Brexit happened when the UK left the European Union on 31 January 2020.
If it feels like little has changed, that’s because both sides agreed many things would stay the same for 11 months, to allow leaders time to reach a deal on life after Brexit.
But time runs out on 31 December and things are far from settled.
Why do we need a Brexit deal?
The EU and the UK always had to agree new rules for how to live, work and trade together.
While the UK was in the EU, companies could buy and sell goods across EU borders without paying taxes (known as tariffs). If there is no trade deal, businesses will have to start paying these taxes, which could make things more expensive.
As well as a deal on goods the UK would like one on services, which are a big part of its economy. This isn’t part of the talks, but separate agreements on things like banking are still possible.
Agreements on areas like airline safety, medicine and the sharing of information about security threats are also important.
How close are we to a deal?
Talks were supposed to end on Sunday, but the UK and EU agreed to continue working on a deal.
There is much the two sides still disagree on. The three main sticking points are:
- The EU is worried the UK could give financial help to its own firms, or find other ways to give them an advantage it considers unfair
- Both sides are concerned about
- They need to decide how any agreement they reach will be enforced
They seem to have made progress on the complicated case of Northern Ireland – the only part of the UK to have a land border with the EU – but that doesn’t mean a compromise can be found elsewhere.
What if we don’t get a deal?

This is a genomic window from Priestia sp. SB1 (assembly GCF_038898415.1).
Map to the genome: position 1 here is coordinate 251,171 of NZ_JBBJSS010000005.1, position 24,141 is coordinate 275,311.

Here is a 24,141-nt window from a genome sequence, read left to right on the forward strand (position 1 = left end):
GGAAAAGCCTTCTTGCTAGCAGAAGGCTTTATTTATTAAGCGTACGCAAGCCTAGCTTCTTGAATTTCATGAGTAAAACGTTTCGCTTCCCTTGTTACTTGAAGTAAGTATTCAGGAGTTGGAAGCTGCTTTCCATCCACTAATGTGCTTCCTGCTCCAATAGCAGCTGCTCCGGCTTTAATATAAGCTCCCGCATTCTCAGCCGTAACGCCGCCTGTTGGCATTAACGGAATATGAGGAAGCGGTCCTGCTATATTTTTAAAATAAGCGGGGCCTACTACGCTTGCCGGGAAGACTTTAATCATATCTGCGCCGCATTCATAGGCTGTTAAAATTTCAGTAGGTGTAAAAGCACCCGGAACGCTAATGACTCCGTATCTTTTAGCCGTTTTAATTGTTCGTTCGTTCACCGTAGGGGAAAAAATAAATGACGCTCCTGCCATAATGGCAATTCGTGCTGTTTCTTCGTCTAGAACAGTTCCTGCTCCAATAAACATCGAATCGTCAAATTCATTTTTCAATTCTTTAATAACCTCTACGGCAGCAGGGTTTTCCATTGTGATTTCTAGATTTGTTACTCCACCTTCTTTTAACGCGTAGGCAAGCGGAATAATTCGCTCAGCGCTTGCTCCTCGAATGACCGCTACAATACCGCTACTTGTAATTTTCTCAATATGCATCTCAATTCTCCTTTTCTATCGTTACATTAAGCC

There is a lot of trade between the EU and the UK, which won’t change overnight.
If there is no trade deal, it could mean higher prices in UK shops. There could also be delays as lorries bringing products in would need even more border checks.
Brexit supporters say leaving the EU will give the UK more freedom to strike trade deals around the world.
When the UK was in the EU, it was automatically part of EU trade deals with more than 70 countries. Since leaving, it has made deals with more than 50 of those countries, in order to continue trading in the same way. It is unlikely the UK will manage to do deals with all of the others before the end of the year.
It is also in talks with countries such as the US and Australia with which the EU does not have free trade deals, but none of these trade deals has yet been reached.
And in one sentence?
With the deadline of 31 December fast approaching, the UK and EU agreed to keep talking “to see whether an agreement can even at this late stage be reached”.
So what changes on 1 January 2021?
Deal or no deal, the way people live and work will be different.
- People planning to move between the UK and EU to live, work, or retire will no longer be automatically allowed to do so
- The UK will apply a points-based immigration system to EU citizens
- Travel rules are changing, so check your passport is still valid, that you have health insurance and the right driving documents
- The UK will no longer make such big annual payments towards the EU’s budget
- Arrivals from the UK will stand in a different queue at passport control in EU countries
- Businesses trading with the EU will face a lot more paperwork
Put off by Brexit jargon?
We’ve avoided jargon here, but politicians do use it.
Free trade agreement: This is what the EU and the UK are trying to agree – a deal between countries that encourages trade by getting rid of barriers like taxes on goods
WTO rules: If countries don’t have free trade agreements, they must trade according to rules set by a global body called the World Trade Organization (WTO), which generally involve tariffs, which are taxes on goods brought into a country.
Australia-style deal: How the UK government sometimes describes a potential relationship with the EU if they can’t agree on a trade deal. It basically means trading under the rules of the World Trade Organization (WTO). You can read more about it here.
Transition period: The 11-month period following the UK’s exit from the EU (finishing at the end of 2020), during which time the UK follows EU rules and leaders try to make a deal